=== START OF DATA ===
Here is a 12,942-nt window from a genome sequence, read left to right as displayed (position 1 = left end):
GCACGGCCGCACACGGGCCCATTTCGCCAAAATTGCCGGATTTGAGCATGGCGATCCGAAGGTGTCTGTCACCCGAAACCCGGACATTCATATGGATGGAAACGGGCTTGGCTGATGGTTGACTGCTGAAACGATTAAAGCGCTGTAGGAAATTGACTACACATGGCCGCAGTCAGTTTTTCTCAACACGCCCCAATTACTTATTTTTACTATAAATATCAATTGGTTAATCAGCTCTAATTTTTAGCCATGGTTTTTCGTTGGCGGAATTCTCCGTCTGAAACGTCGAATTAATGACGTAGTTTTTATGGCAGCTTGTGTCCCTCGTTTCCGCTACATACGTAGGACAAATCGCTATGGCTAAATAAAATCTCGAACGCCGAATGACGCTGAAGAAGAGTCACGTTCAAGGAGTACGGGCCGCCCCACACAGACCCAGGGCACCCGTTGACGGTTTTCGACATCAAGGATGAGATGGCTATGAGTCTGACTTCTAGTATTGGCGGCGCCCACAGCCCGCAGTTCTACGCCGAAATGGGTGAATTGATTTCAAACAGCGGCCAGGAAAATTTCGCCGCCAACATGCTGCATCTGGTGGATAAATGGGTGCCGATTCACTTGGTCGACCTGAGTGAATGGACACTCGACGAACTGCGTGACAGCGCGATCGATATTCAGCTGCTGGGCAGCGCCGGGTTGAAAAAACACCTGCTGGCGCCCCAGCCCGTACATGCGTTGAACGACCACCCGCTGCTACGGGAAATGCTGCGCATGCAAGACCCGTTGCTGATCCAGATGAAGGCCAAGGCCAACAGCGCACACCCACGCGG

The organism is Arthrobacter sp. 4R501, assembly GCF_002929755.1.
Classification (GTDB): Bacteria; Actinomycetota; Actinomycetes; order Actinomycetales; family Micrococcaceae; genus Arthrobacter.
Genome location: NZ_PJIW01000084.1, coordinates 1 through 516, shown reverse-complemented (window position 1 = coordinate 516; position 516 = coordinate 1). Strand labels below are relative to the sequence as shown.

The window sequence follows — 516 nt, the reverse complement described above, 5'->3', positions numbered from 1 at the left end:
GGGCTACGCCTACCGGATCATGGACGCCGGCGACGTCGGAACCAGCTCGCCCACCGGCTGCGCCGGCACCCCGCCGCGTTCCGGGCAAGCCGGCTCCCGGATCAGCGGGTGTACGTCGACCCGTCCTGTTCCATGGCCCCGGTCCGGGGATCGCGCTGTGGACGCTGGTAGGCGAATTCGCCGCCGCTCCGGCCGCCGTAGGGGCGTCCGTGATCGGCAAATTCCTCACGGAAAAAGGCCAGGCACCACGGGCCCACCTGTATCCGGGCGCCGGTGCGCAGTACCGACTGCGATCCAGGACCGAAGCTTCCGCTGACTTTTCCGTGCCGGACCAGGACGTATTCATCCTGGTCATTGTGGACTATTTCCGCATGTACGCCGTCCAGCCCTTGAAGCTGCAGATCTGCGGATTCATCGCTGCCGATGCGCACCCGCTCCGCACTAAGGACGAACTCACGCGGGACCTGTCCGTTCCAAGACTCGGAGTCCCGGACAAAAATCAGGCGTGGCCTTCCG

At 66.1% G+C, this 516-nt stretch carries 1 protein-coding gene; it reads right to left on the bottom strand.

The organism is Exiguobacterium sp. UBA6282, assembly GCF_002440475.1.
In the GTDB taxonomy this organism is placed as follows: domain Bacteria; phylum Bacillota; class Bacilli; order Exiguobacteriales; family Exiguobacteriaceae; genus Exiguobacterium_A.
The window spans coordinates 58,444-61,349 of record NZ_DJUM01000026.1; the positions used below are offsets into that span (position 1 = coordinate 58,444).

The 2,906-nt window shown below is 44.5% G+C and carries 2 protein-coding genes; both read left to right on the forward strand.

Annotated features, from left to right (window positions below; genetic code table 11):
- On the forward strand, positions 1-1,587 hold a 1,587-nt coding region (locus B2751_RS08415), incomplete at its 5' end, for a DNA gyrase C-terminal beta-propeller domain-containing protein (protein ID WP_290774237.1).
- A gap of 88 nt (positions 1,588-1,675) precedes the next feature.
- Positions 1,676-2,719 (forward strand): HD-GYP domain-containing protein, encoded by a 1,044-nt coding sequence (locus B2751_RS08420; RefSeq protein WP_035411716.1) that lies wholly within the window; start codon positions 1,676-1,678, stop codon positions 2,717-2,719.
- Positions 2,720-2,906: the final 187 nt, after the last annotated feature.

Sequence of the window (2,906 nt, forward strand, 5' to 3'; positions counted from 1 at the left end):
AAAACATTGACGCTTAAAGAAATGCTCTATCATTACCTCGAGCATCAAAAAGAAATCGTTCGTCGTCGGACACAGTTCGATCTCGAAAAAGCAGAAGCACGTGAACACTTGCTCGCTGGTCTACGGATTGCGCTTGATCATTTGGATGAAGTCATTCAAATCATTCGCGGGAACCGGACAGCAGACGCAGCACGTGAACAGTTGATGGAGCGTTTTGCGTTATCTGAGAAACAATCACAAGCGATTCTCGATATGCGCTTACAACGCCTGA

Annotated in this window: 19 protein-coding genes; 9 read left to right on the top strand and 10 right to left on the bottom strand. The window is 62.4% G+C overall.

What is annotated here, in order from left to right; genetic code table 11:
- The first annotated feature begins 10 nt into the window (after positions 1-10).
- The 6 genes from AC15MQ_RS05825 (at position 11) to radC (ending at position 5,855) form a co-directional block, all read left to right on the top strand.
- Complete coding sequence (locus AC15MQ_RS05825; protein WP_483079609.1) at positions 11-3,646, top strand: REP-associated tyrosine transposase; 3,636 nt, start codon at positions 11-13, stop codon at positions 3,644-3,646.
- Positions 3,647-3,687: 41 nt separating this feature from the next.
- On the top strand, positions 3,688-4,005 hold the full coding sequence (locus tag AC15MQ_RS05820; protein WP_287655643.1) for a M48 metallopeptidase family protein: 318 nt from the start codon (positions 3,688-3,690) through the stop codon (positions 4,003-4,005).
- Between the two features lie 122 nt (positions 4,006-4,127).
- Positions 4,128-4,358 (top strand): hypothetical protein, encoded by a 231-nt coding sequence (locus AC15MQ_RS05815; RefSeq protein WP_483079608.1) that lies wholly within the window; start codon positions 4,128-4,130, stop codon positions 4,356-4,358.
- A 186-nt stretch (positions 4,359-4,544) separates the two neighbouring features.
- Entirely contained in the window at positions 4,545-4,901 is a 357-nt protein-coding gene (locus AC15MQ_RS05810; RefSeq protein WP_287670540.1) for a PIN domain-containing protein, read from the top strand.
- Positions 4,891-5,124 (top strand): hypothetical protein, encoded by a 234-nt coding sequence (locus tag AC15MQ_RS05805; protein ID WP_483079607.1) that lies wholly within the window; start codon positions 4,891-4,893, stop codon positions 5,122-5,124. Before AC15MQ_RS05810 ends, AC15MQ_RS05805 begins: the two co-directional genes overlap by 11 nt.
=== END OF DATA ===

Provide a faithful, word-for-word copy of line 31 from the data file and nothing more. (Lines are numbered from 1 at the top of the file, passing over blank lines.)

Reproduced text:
- Positions 4,891-5,124 (top strand): hypothetical protein, encoded by a 234-nt coding sequence (locus tag AC15MQ_RS05805; protein ID WP_483079607.1) that lies wholly within the window; start codon positions 4,891-4,893, stop codon positions 5,122-5,124. Before AC15MQ_RS05810 ends, AC15MQ_RS05805 begins: the two co-directional genes overlap by 11 nt.